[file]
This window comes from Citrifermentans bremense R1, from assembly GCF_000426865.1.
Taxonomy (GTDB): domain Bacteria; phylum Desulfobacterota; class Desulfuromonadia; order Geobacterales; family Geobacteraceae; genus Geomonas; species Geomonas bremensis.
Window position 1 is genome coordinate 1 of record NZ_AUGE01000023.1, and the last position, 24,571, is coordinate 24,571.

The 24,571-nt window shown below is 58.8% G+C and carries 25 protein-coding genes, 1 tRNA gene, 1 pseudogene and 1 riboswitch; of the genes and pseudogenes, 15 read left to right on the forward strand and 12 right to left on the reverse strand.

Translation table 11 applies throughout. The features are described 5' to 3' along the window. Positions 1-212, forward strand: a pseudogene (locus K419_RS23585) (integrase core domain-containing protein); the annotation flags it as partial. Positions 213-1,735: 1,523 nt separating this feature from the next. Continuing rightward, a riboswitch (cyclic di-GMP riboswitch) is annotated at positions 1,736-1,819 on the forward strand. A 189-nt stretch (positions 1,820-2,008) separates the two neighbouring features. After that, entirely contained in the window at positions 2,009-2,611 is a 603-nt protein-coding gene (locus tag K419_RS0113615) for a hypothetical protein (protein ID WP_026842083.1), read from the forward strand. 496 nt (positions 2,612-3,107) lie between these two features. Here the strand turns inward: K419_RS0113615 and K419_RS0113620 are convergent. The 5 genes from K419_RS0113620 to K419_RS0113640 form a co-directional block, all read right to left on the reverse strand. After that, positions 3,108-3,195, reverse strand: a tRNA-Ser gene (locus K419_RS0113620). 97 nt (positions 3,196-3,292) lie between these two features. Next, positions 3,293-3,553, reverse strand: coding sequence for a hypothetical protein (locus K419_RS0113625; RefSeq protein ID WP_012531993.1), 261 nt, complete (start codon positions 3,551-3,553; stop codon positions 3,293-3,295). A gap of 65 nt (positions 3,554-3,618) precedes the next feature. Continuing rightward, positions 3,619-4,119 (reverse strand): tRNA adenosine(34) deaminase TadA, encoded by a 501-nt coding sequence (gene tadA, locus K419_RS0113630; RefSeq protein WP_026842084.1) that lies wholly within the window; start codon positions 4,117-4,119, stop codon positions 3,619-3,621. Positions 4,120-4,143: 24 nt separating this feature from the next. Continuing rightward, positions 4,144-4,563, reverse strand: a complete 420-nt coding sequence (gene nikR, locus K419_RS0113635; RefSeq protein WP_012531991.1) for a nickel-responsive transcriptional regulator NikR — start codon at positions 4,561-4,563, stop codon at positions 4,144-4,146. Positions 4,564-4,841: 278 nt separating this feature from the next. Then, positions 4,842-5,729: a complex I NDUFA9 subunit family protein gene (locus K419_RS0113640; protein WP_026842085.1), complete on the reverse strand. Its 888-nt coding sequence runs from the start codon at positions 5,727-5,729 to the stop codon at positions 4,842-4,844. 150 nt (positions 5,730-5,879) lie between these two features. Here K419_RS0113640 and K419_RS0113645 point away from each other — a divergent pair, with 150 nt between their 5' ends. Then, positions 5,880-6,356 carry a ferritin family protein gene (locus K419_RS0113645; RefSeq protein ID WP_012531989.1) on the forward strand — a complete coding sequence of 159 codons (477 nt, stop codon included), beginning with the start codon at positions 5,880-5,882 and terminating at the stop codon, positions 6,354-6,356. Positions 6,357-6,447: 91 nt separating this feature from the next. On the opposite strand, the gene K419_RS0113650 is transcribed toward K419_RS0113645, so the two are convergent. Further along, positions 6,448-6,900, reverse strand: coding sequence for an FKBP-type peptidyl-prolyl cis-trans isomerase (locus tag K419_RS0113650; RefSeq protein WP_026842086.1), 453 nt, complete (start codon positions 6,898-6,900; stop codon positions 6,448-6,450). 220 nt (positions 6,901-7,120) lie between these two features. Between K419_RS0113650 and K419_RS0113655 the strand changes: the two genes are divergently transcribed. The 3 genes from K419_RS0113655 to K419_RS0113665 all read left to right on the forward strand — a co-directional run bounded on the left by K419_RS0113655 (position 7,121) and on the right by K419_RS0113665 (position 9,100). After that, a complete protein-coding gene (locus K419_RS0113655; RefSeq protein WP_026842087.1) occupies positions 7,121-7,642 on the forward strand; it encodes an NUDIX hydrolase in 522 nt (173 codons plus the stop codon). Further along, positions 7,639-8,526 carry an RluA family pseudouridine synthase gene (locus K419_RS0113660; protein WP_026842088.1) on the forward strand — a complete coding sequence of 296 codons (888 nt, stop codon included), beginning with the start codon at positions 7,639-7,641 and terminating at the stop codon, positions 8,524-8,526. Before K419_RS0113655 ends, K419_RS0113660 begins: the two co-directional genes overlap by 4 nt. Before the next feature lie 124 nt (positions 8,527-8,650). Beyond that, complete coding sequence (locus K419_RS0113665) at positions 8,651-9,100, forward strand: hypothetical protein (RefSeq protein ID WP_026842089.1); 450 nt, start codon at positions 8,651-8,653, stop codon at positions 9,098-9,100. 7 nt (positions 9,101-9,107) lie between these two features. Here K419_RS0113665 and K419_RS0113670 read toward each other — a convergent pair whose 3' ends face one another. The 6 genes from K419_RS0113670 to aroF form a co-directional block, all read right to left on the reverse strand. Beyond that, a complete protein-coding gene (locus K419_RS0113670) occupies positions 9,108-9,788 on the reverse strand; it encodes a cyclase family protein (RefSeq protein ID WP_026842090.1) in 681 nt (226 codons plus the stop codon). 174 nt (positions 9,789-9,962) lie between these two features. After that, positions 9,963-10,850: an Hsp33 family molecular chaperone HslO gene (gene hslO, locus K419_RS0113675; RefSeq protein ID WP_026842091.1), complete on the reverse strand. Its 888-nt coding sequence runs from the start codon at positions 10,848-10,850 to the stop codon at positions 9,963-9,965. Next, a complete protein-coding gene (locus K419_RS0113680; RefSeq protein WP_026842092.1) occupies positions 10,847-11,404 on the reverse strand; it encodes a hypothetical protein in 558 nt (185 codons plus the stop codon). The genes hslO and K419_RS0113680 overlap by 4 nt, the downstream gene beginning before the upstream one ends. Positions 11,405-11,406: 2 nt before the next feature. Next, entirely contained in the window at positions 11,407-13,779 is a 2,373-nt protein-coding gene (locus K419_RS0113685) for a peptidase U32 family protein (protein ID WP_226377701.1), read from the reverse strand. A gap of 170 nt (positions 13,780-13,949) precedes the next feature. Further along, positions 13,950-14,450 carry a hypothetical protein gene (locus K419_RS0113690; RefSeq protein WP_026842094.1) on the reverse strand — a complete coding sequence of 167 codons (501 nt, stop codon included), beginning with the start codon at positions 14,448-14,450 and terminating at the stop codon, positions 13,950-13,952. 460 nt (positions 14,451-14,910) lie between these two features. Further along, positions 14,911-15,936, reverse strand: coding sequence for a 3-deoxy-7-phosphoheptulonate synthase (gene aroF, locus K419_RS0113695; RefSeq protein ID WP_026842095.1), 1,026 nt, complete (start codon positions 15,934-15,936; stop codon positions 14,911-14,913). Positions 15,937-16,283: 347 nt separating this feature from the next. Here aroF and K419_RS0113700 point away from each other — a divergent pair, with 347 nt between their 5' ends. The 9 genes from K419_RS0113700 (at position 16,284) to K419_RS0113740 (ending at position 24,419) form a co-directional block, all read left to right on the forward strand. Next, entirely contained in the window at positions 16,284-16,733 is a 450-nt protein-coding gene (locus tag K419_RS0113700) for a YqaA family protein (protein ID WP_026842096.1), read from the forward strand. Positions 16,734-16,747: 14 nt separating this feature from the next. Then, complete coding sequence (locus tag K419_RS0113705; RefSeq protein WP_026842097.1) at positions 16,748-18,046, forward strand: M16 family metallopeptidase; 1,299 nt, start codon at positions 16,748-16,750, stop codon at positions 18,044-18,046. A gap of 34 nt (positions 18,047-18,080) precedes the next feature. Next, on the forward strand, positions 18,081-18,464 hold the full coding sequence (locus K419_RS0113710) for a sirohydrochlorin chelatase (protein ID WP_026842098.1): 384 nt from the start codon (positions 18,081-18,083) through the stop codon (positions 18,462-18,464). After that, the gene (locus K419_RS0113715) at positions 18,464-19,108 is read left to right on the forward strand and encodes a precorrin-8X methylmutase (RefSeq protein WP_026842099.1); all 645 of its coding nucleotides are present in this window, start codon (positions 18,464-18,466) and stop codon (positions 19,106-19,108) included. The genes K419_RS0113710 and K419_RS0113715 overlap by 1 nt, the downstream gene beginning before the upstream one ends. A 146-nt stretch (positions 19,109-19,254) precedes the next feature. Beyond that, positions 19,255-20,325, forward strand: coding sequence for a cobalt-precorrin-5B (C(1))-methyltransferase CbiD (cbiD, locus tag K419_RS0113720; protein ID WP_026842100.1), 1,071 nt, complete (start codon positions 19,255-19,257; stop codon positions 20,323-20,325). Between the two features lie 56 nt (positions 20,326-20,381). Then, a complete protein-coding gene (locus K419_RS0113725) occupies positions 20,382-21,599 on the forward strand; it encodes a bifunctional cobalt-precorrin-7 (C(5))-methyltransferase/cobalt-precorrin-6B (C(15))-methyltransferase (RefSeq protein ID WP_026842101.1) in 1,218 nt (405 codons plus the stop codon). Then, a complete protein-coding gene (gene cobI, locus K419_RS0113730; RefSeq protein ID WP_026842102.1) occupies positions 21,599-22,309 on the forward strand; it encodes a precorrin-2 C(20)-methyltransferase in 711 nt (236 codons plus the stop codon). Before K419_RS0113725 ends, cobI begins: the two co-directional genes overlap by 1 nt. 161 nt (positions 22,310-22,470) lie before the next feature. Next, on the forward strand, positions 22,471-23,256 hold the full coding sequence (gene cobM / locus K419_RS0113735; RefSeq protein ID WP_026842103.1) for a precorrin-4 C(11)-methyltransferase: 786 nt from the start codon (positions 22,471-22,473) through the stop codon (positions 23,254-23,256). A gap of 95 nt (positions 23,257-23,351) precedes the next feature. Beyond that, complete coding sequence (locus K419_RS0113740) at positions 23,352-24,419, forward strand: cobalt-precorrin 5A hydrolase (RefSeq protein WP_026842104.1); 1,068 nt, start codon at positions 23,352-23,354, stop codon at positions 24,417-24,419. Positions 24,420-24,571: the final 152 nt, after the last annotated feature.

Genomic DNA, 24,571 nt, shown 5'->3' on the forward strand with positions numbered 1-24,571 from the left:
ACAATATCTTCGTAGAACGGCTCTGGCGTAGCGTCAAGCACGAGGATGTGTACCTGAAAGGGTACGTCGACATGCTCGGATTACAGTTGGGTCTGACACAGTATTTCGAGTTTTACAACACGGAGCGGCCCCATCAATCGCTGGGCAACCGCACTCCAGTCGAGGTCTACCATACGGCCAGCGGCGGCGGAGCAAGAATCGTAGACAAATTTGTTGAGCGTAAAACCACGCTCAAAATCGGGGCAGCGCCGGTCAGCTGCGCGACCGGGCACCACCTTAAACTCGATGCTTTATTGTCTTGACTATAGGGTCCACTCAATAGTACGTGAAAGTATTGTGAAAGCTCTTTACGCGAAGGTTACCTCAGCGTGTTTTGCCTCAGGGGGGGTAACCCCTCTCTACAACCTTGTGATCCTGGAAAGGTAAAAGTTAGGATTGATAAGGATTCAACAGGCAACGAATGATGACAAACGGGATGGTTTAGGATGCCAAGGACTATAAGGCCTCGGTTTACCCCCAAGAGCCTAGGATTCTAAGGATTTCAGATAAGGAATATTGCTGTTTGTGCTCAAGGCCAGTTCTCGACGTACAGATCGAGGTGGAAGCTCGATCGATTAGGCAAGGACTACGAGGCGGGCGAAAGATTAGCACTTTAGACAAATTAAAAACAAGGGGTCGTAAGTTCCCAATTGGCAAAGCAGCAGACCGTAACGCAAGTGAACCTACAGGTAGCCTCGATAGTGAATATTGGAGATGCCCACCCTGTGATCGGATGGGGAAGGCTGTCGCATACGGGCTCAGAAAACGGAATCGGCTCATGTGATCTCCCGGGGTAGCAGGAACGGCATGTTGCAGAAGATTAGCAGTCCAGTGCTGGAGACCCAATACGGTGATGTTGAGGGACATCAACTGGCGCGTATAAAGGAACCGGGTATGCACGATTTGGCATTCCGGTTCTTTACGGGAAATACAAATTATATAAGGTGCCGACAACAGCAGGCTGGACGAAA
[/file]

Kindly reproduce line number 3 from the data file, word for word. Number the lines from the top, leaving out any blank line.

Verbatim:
Window position 1 is genome coordinate 1 of record NZ_AUGE01000023.1, and the last position, 24,571, is coordinate 24,571.